Baker Beach picture
Naotake Murayama/Flickr

Price & Hours

Free
24/7 daily

Details

Beaches, Free Type
1 to 2 hours Time to Spend
4.4

scorecard

  • 5.0Value
  • 3.0Facilities
  • 4.5Atmosphere
While San Francisco isn't known for being a beach town, the city's Baker Beach is often considered one of the best in California. Located in the northwestern area of San Francisco in the Presidio, Baker Beach is primarily known for its sweeping views of the Golden Gate Bridge and the neighboring Marin Headlands. The mile-long beach offers travelers plenty of room to spread their legs and features picnic areas and access to nearby Presidio trails. 
Travelers flock here to snap photos of the bridge, however, if you're looking to catch some rays or get your feet wet, you should go elsewhere: Swimming at Baker Beach is dangerous thanks to large waves, undertow and rip currents, and the city's fickle weather means it's not always warm enough for sunbathing. Travelers strongly recommend bringing an extra layer, no matter what time of year you visit. Reviewers also stress that those traveling with families should stick to the south side of the beach: North Baker Beach is clothing optional, and it's definitely practiced. 
Baker Beach is free to visit and can be reached via public transportation, but it's not as easy as hopping on and off the Muni Metro. The 38-Geary bus leaves from Market Street and can take you close to Baker Beach. Hop off at the Geary Boulevard & 25th Avenue stop then walk about a mile north. If you choose to drive, you'll find parking lots available. The beach is open all hours of the day, though considering the dangerous tide, it's not recommended to visit at night. For more information about Baker Beach, visit the National Park Service's website.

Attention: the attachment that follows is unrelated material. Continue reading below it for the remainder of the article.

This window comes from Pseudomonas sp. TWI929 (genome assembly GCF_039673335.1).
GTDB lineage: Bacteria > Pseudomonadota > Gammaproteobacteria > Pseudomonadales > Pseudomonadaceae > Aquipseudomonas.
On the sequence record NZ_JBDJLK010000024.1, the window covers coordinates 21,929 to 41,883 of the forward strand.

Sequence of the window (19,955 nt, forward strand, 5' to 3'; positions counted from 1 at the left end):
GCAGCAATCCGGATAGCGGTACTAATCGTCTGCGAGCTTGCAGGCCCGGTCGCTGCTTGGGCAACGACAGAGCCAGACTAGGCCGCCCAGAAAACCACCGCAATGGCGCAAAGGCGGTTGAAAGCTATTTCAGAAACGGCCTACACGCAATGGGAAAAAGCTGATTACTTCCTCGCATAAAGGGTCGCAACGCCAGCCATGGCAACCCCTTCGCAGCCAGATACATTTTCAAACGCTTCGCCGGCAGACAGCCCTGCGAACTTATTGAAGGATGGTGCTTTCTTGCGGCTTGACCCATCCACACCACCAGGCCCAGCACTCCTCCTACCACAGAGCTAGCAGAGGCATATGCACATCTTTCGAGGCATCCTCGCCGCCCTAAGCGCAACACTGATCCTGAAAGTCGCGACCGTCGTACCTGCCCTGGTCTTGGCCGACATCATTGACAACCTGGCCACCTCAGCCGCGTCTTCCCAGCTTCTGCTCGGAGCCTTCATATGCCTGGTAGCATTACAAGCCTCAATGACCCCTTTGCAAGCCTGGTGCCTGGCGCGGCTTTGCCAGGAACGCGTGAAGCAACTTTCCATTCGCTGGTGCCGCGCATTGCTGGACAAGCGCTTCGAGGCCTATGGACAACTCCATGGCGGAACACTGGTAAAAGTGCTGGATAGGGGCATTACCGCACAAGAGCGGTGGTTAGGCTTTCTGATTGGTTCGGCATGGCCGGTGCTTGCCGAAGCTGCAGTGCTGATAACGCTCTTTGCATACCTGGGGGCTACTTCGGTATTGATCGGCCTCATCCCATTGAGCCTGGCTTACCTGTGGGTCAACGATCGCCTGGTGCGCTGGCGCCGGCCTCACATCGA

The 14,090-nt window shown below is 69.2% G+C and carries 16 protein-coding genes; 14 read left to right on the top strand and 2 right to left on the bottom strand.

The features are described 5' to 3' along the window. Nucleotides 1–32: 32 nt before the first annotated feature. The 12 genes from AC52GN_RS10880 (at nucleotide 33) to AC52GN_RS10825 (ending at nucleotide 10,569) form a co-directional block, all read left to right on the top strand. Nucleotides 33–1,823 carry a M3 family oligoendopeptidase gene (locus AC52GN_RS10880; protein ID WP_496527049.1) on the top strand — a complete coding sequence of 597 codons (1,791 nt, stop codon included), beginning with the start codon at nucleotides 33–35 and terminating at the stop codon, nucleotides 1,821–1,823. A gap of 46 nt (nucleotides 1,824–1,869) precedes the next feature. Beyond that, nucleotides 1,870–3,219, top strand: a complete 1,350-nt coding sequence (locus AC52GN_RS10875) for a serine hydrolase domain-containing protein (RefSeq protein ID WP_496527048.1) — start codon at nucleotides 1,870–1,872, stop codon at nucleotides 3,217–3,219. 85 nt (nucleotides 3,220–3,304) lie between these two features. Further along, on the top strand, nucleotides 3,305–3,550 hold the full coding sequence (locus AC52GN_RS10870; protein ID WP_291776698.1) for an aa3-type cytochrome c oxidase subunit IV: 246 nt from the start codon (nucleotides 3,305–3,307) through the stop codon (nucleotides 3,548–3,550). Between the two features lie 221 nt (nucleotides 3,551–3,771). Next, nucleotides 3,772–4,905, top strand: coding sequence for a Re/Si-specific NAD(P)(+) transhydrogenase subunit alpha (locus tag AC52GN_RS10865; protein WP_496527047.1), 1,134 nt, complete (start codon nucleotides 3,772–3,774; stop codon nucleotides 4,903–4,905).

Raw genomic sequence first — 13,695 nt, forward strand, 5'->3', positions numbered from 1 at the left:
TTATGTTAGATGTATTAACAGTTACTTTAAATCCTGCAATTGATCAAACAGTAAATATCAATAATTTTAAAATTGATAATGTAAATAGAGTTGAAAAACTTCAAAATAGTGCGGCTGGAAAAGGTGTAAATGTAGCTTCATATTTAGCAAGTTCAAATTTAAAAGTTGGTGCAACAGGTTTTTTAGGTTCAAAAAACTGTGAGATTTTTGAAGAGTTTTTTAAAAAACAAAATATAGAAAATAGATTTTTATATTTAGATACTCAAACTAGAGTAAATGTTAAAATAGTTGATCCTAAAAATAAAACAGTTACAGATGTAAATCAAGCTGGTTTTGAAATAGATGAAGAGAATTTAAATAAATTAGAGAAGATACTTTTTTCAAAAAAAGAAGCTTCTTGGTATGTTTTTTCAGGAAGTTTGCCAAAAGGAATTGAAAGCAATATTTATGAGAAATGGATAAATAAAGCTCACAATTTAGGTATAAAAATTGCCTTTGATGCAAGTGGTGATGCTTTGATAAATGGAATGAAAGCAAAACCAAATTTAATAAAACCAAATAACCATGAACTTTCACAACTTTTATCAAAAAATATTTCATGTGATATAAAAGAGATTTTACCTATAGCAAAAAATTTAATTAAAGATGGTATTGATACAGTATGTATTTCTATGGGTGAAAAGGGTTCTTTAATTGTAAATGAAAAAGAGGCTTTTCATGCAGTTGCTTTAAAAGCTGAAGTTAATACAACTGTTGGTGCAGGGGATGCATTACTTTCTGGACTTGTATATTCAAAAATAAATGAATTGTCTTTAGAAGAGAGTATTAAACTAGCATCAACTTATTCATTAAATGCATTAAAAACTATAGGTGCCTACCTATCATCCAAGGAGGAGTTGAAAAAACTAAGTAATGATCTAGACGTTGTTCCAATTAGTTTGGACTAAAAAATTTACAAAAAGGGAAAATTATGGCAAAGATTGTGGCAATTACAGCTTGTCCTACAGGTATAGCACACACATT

While San Francisco isn't known for being a beach town, the city's Baker Beach is often considered one of the best in California. Located in the northwestern area of San Francisco in the Presidio, Baker Beach is primarily known for its sweeping views of the Golden Gate Bridge and the neighboring Marin Headlands. The mile-long beach offers travelers plenty of room to spread their legs and features picnic areas and access to nearby Presidio trails. Travelers flock here to snap photos of the bridge, however, if you're looking to catch some rays or get your feet wet, you should go elsewhere: Swimming at Baker Beach is dangerous thanks to large waves, undertow and rip currents, and the city's fickle weather means it's not always warm enough for sunbathing.

Travelers strongly recommend bringing an extra layer, no matter what time of year you visit. Reviewers also stress that those traveling with families should stick to the south side of the beach: North Baker Beach is clothing optional, and it's definitely practiced. 

Baker Beach is free to visit and can be reached via public transportation, but it's not as easy as hopping on and off the Muni Metro. The 38-Geary bus leaves from Market Street and can take you close to Baker Beach. Hop off at the Geary Boulevard & 25th Avenue stop then walk about a mile north. If you choose to drive, you'll find parking lots available. The beach is open all hours of the day, though considering the dangerous tide, it's not recommended to visit at night. For more information about Baker Beach, visit the National Park Service's website

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#1 California Academy of Sciences

Attention all traveling families: recent visitors said this is the perfect place to bring kids in San Francisco. The California Academy of Sciences brims with plenty of things to see, including an aquarium, a planetarium, a natural history museum and even a rainforest. 

The Steinhart Aquarium is home to about 40,000 animals representing more than 900 different species, including a penguin colony from Africa, a swamp with an albino alligator, a shark lagoon and a separate 100,000-gallon tank that mirrors the ecosystem of the California coast. Meanwhile, the Osher Rainforest houses 1,600 animals, including 250 free-flying birds and about 100 reptiles and amphibians in its four-story complex. The Morrison Planetarium is known for its 75-foot-diameter screen, which screens "Tour of the Universe" shows daily. And the Kimball Natural History Museum boasts dinosaur fossils, an interactive science exhibit and a unique earthquake simulator. 

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